The Yellow Vest UK movement initially said they were not “far right, just right” — despite wearing EDL apparel. Their intentions were clear though, when they intimidated and racially abused RMT pickets in Leeds. They threatened similar elsewhere but were rebuffed by strong anti-fascist mobilisations. Manchester has seen not just far right provocations on the streets, but hateful graffiti on a trainee solicitor’s door and the old “NF” (National Front) logo.

The far right yellow pests’ actions are in keeping with many of their fascist traditions. They attacked a People’s Assembly rally, and anti racists in Leeds and Newcastle. One, Danny Tommo, will be recalled by readers as a convicted failed kidnapper, Daniel Thomas. Thomas helps organise Robinson’s events and has worked alongside Batten.

There are some new characters in Yellow Vest UK but many have fascist pasts — such as Chris Hilton. Hilton is a former BNP candidate from Bolton. DFLA and former EDL members regularly form part of the vests’ activities. They make no pretence to be other than what they are.

Far-right yellow vests are dangerous but any far-right upturn led by the likes of Robinson would show them for the minnows they are. In Leeds, Lee Scheres called a demo, claiming “Leeds would be shut down.” The seven goons who answered his call saw the little Hitler humbled by anti-fascists and arrested for his pains. No wonder Batten and Robinson keep their distance from them.

Yellow Vest UK do not hold meetings, have no coherent vision and are not currently growing. Arrests may see them remain on the fringes. Some may grow disenchanted — and here, real danger lies. The killer of Jo Cox had long been around far-right circles. His trajectory away from organised fascism led to the most appalling crime.

Support for Ukip is high among such people and Batten has clearly taken the party to the extreme right. As the Financial Times said, “Ukip’s transformation into a far-right party is complete.” Batten’s use of Robinson as an adviser was the last straw for many “Kippers”, not least Nigel Farage, and many former Conservatives have left the party too.

However unlike elsewhere in Europe, electorally, the far right here is weak. Street mobilisations led by Robinson and Batten have not, as yet, fed into parliamentary advantage for the far right, though the new Brexit party, backed by Farage, may change this.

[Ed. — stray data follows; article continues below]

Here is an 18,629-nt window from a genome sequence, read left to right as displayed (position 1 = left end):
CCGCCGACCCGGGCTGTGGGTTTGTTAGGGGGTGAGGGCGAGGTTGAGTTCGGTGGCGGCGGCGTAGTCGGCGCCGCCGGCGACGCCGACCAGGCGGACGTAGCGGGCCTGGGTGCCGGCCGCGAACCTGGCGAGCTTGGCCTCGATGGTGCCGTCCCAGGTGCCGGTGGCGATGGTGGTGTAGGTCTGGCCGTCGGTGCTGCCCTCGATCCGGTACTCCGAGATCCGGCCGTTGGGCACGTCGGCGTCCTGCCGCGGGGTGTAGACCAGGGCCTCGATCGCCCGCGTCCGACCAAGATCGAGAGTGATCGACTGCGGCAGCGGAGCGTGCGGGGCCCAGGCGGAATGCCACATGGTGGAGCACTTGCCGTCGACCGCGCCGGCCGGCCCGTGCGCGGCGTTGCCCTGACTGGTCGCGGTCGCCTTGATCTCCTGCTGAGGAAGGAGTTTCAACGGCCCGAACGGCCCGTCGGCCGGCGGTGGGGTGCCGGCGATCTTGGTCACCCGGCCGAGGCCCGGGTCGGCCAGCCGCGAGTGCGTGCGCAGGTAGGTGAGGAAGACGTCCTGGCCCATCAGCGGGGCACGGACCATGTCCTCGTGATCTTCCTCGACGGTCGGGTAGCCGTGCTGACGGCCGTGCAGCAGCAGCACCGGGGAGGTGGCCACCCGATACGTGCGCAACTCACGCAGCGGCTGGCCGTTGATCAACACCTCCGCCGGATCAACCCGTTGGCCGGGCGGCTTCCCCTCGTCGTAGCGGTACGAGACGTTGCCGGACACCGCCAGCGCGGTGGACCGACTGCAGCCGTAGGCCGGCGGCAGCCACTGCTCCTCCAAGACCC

Robinson is set to rail against the BBC at the Salford media centre today, as ever, playing the victim: Robinson claims to have been set up by the Panorama programme.

Unite Against Fascism (UAF) and Stand Up To Racism (SUTR) are mobilising to oppose Robinson. MPs, trade unionists and Dan Hett, whose brother Martyn was killed in the Manchester Arena bomb in 2017, are all signatories to a local statement opposing Robinson.

Anti-fascists should be confident that we can turn the tide. Key objective and subjective factors continue to block the right’s progress. Anti-fascists’ experience in defeating the BNP, after their electoral turn, and the EDL on the streets, stands us in good stead. A critical reason why – until now at least – the far right have been sidelined is decades of consistent, dedicated opposition. Where the BNP once had MEPs and over 50 councillors, they are now a shell. The once-mighty EDL too, is now essentially defunct.

Clearly Robinson is the central hope for the British far right – so the need to undercut Robinson through mass mobilisation remains essential. This and fighting for the biggest possible turnout on the UN anti-racism day demonstration on March 16 can challenge the racism he and the vests feed off. It can also undercut fascists at the hearts of both formations who seek to strengthen both the street movement and electoral breakthroughs, through which they aim to advance.

Paul Sillett is national campaigner for Unite Against Fascism.